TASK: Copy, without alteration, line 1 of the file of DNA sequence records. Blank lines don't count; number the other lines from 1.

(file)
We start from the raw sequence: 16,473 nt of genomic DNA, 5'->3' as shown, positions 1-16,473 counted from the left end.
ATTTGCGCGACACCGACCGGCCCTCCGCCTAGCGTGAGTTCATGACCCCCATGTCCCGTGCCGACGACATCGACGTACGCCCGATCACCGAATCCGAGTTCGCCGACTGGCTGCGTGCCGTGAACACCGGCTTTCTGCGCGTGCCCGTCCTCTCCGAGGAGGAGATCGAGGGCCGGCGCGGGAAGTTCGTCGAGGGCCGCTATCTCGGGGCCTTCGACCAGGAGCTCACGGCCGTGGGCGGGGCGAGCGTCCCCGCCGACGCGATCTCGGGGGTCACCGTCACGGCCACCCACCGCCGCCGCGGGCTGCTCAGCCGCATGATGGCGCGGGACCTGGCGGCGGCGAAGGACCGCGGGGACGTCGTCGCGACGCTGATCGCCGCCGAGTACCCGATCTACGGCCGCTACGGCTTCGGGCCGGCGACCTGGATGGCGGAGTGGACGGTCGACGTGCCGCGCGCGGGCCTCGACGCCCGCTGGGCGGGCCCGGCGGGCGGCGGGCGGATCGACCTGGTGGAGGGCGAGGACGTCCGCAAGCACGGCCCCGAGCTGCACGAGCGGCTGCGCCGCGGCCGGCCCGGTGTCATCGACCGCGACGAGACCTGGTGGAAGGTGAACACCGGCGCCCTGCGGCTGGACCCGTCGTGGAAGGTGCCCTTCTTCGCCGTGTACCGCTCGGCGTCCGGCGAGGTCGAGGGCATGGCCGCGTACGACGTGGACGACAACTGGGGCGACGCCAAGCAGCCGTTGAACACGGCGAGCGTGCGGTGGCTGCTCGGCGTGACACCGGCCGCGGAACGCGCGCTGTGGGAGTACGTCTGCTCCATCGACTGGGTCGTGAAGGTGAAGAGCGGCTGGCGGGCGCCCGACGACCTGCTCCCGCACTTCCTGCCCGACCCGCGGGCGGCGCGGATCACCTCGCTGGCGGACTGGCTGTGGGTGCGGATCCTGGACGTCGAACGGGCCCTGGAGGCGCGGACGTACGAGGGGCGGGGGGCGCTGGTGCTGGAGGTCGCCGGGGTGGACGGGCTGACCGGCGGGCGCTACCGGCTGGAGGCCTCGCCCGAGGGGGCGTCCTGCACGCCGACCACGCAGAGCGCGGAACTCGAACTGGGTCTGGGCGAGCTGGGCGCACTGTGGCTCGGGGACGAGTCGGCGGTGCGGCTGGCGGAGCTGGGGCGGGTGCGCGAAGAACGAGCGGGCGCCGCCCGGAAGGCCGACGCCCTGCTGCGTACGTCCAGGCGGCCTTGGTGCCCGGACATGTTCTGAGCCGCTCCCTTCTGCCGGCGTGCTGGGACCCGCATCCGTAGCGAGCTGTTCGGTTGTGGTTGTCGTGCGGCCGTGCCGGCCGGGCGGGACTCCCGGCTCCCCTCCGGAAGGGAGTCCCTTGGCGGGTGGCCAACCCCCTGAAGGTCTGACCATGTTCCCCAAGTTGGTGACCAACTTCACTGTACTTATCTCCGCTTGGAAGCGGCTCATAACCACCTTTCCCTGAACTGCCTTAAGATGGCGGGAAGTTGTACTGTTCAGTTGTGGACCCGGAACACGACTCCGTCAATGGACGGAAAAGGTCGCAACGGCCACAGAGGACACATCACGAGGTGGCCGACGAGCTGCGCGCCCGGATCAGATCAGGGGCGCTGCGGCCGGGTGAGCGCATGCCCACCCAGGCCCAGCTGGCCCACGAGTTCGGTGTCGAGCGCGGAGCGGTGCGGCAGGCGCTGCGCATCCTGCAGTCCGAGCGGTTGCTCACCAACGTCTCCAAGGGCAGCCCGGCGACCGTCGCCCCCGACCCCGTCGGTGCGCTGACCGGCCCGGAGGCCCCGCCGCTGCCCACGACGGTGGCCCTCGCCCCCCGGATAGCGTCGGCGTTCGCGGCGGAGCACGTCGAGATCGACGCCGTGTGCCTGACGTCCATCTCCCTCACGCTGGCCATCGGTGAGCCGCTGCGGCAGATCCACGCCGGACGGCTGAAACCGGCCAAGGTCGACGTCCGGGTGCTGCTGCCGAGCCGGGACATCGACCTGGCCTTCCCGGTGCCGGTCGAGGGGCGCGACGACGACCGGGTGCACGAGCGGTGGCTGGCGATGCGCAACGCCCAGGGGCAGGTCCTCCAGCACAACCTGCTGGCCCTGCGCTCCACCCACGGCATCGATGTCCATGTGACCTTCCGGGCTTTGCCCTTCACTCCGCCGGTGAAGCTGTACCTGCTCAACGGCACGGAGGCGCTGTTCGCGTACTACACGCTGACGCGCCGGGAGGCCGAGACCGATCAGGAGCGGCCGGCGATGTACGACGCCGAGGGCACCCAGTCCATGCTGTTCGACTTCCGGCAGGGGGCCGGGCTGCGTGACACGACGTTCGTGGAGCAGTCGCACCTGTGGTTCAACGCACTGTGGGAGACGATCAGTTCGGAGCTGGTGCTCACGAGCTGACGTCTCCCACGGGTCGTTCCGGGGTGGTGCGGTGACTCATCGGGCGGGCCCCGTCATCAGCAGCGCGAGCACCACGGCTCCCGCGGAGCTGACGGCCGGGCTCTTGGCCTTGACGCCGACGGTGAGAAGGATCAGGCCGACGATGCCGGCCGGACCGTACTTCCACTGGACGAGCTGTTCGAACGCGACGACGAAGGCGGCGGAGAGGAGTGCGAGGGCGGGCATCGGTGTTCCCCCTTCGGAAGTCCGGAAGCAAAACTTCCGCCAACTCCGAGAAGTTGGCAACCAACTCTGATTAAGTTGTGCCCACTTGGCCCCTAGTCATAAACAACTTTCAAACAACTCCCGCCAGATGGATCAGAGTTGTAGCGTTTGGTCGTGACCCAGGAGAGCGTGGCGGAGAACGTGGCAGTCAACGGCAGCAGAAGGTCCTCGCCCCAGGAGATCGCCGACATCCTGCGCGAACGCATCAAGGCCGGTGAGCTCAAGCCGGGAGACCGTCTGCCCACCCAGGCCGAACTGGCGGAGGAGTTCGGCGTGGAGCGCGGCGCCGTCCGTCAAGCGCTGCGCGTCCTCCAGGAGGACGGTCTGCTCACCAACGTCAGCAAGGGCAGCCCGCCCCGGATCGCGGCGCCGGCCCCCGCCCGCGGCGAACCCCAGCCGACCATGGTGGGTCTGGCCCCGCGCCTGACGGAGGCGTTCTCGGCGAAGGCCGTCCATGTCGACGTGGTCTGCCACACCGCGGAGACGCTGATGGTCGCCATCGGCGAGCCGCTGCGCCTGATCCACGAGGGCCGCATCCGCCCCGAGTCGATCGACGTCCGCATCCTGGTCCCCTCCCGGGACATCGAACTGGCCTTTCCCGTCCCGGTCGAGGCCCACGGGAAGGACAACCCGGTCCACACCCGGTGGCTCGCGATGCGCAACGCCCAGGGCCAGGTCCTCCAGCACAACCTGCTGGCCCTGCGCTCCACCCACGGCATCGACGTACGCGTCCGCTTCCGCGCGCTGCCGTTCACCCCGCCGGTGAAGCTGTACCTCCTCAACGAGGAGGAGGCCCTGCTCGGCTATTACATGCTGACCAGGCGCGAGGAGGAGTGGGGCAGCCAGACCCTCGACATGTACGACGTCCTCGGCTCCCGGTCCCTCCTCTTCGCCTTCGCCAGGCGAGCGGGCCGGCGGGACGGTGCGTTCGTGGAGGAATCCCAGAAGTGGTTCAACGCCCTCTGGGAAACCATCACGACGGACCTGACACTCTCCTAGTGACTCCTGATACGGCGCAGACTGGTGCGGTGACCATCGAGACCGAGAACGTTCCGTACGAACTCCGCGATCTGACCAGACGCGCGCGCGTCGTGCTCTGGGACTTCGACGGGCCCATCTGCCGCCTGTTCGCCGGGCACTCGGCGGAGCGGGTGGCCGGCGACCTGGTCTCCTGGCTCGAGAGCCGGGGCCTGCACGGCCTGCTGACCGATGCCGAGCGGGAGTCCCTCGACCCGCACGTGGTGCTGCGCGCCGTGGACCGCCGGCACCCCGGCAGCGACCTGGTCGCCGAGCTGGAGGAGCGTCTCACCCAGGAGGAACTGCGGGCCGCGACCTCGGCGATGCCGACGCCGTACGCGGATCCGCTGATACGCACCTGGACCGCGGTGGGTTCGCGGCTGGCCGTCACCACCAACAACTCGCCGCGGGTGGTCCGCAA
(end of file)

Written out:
We start from the raw sequence: 16,473 nt of genomic DNA, 5'->3' as shown, positions 1-16,473 counted from the left end.